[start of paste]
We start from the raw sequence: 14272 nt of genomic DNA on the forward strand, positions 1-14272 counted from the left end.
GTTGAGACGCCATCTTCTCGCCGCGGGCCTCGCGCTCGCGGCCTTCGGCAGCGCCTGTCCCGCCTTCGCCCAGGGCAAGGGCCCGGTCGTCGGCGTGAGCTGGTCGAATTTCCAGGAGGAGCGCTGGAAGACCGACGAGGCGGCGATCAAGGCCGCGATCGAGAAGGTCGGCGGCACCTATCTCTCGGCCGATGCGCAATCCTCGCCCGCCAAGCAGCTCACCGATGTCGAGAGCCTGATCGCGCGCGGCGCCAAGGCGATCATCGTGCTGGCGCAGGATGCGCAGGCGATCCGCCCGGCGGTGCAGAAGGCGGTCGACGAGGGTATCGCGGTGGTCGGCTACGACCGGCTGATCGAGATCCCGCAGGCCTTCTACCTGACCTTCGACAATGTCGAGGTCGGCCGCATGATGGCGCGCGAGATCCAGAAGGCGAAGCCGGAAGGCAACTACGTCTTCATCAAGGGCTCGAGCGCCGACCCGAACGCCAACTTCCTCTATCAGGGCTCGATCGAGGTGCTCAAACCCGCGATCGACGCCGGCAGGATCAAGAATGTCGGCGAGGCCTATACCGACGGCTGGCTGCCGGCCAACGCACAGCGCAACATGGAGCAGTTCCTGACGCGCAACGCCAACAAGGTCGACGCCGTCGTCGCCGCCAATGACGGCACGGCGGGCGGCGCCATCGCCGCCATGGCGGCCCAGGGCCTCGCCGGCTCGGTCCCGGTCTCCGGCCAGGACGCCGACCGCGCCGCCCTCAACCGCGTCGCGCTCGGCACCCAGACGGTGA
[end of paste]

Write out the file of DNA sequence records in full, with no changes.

We start from the raw sequence: 14272 nt of genomic DNA on the forward strand, positions 1-14272 counted from the left end.
GTTGAGACGCCATCTTCTCGCCGCGGGCCTCGCGCTCGCGGCCTTCGGCAGCGCCTGTCCCGCCTTCGCCCAGGGCAAGGGCCCGGTCGTCGGCGTGAGCTGGTCGAATTTCCAGGAGGAGCGCTGGAAGACCGACGAGGCGGCGATCAAGGCCGCGATCGAGAAGGTCGGCGGCACCTATCTCTCGGCCGATGCGCAATCCTCGCCCGCCAAGCAGCTCACCGATGTCGAGAGCCTGATCGCGCGCGGCGCCAAGGCGATCATCGTGCTGGCGCAGGATGCGCAGGCGATCCGCCCGGCGGTGCAGAAGGCGGTCGACGAGGGTATCGCGGTGGTCGGCTACGACCGGCTGATCGAGATCCCGCAGGCCTTCTACCTGACCTTCGACAATGTCGAGGTCGGCCGCATGATGGCGCGCGAGATCCAGAAGGCGAAGCCGGAAGGCAACTACGTCTTCATCAAGGGCTCGAGCGCCGACCCGAACGCCAACTTCCTCTATCAGGGCTCGATCGAGGTGCTCAAACCCGCGATCGACGCCGGCAGGATCAAGAATGTCGGCGAGGCCTATACCGACGGCTGGCTGCCGGCCAACGCACAGCGCAACATGGAGCAGTTCCTGACGCGCAACGCCAACAAGGTCGACGCCGTCGTCGCCGCCAATGACGGCACGGCGGGCGGCGCCATCGCCGCCATGGCGGCCCAGGGCCTCGCCGGCTCGGTCCCGGTCTCCGGCCAGGACGCCGACCGCGCCGCCCTCAACCGCGTCGCGCTCGGCACCCAGACGGTGA